Waikato-Tainui Raupatu Claims (Waikato River) Settlement Act 2010

If you need more information about this Act, please contact the administering agency: The Office for Māori Crown Relations – Te Arawhiti


The Relationship of Waikato-Tainui with the Waikato River
“Noo taatou te awa. Noo te awa taatou. E kore e taea te wehe te iwi o Waikato me te awa. He taonga tuku iho naa ngaa tuupuna. E whakapono ana maatou ko taa maatou, he tiaki i taua taonga moo ngaa uri whakatupu.”
Robert Te Kotahi Mahuta 1975
Te Mana o te Awa


To Waikato-Tainui, the Waikato River is a tupuna (ancestor) which has mana (prestige) and in turn represents the mana and mauri (life force) of the tribe. Respect for te mana o te awa (the spiritual authority, protective power and prestige of the Waikato River) is at the heart of the relationship between the tribe and their ancestral river:

Mana whakahaere


Mana whakahaere embodies the authority that Waikato-Tainui and other River tribes have established in respect of the Waikato River over many generations, to exercise control, access to and management of the Waikato River and its resources in accordance with tikanga (values, ethics and norms of conduct). For Waikato-Tainui, mana whakahaere has long been exercised under the mana of the Kiingitanga:

Raupatu and the River: Invasion and War, Confiscation of Waikato Lands


Waikato-Tainui, as at 1840, possessed their River, and their lands in accordance with their tikanga along with other Waikato River iwi. The Treaty of Waitangi guaranteed in the Maori text “te tino rangatiratanga o o ratou wenua o ratou kainga me o ratou taonga katoa” or in the English text “the full exclusive and undisturbed possession of their Lands and Estates Forests Fisheries and other properties which they may collectively or individually possess so long as it is their wish and desire to retain the same in their possession”:


Waikato-Tainui made public statements of their authority over the Waikato River from the time they first became concerned that the Crown might itself claim authority over it. When the Governor’s intentions to put an iron steamer on the River became known late in 1862, Patara Te Tuhi, editor of the Kiingitanga newspaper Te Hokioi, expressed the opposition of the chiefs warning that the gunboat might not enter the River without permission. He asserted tribal authority over the River in these words: “E hara a Waikato awa i a te kuini, erangi no nga Maori anake”. (The Waikato River does not belong to the Queen of England, it belongs only to Maori.):


In July 1863, the Crown’s military forces crossed the Mangataawhiri River. In the ensuing war of 1863-64, the Crown’s forces attacked by both land and water. The Crown’s armed steamers and barges played a crucial role in the invasion as they carried Crown forces and supplies up the Waikato River and into the Waipaa River, and shelled Waikato defences:


In December 1863, Crown forces occupied Ngaaruawaahia, the home of the King and the political centre of the Kiingitanga. During the war, many communities who supported the Kiingitanga were driven out of the Waikato. In 1864-65 military settlements, including Hamilton and Cambridge, were established on the Waikato River, and also on the Waipaa River:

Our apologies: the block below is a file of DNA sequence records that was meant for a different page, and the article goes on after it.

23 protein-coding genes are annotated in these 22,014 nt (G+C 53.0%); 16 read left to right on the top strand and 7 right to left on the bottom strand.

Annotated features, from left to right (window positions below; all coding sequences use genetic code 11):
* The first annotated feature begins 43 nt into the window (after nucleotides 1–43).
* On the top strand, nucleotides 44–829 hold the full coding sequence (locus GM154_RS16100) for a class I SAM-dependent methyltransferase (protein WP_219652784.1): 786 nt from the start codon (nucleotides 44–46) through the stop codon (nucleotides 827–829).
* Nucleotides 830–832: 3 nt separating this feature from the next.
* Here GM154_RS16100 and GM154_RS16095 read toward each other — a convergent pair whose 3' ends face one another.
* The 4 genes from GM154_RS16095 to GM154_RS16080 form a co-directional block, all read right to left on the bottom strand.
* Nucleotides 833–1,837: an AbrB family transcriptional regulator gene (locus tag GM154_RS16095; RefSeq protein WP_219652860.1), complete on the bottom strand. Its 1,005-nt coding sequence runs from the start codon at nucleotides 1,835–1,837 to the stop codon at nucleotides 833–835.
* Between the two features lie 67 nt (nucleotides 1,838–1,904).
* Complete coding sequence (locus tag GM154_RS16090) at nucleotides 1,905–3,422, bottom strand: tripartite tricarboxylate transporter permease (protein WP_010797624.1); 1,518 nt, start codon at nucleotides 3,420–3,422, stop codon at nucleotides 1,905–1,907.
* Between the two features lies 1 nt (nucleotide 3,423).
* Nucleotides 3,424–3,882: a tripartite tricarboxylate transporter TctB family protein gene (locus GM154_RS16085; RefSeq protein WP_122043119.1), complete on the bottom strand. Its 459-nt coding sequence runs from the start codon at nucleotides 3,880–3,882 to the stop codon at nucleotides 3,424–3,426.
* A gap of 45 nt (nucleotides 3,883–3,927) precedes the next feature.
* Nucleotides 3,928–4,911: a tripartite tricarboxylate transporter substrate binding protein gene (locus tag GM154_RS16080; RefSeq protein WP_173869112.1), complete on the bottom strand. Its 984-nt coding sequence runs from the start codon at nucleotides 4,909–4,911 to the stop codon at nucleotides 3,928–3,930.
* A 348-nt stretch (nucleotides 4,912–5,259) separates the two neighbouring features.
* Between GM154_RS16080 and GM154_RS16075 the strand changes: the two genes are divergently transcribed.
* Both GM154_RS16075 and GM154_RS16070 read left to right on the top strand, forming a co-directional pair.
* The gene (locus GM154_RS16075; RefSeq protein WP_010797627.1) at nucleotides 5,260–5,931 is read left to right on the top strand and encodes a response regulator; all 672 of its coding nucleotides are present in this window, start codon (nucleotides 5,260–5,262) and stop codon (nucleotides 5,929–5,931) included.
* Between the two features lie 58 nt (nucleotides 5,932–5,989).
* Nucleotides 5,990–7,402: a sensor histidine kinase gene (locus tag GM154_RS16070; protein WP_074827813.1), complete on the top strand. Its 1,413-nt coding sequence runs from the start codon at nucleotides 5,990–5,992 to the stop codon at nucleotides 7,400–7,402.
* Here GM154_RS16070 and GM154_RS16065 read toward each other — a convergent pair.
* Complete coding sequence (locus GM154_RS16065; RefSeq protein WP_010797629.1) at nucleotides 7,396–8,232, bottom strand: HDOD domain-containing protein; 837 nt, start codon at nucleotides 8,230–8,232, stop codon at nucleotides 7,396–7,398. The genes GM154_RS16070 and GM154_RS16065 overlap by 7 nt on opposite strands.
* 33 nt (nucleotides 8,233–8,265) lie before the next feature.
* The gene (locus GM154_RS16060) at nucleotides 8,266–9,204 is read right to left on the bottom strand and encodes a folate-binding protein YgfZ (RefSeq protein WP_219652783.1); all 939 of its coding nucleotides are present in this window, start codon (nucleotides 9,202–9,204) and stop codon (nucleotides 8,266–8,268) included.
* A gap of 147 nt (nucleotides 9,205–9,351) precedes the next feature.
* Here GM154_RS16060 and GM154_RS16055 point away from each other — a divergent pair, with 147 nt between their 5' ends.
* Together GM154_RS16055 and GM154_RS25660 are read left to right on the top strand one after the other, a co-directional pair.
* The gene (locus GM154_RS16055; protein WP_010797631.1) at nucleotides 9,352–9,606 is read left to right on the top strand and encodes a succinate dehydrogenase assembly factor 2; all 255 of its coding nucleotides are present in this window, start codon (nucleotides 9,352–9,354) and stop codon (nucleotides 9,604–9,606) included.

Confiscation of Waikato lands followed in 1865. The Waikato confiscation area extended from the Hauraki Gulf to Karapiro in the east, via Pukekura, Oraakau and the Puuniu River to the south, and from Whaingaroa (Raglan) to Te Puuaha o Waikato in the west:

Waikato-Tainui Experience of Raupatu


From the time of the Raupatu, the Crown assumed control of, and exercised jurisdiction over, the Waikato River. Waikato-Tainui were excluded from decision making: nor were they consulted as to their understanding of the River and its ecosystems. Waikato-Tainui rights and interests (whether at law, equity, custom or by the Treaty of Waitangi or otherwise), and the authority and control that they exercised to protect and ensure the well-being of the River and its resources, were denied:


Following the Raupatu and the cessation of hostilities, new settlers occupied the confiscated lands, and farms and towns were developed along the Waikato River. The River was used for farming, coal mining, power generation schemes, the discharge of waste, and domestic and industrial abstraction. The wetlands were drained, flood protection schemes were initiated and sand and shingle were removed. While all of these uses of the Waikato River contributed to the economic growth of New Zealand, they also contributed to the pollution and deterioration of the health of the Waikato River and have significantly impacted on the fisheries and plant life of the River:


Though they have continued to assert their mana whakahaere in order to protect the Waikato River and all its resources under the mana of the Kiingitanga, according to their tikanga, Waikato-Tainui believe that their ability to meet their obligations to the Waikato River, as their Awa Tupuna (Ancestral River), and to ensure its wellbeing, has been severely compromised. Waikato-Tainui feel this sense of injustice as strongly today as they did in the past: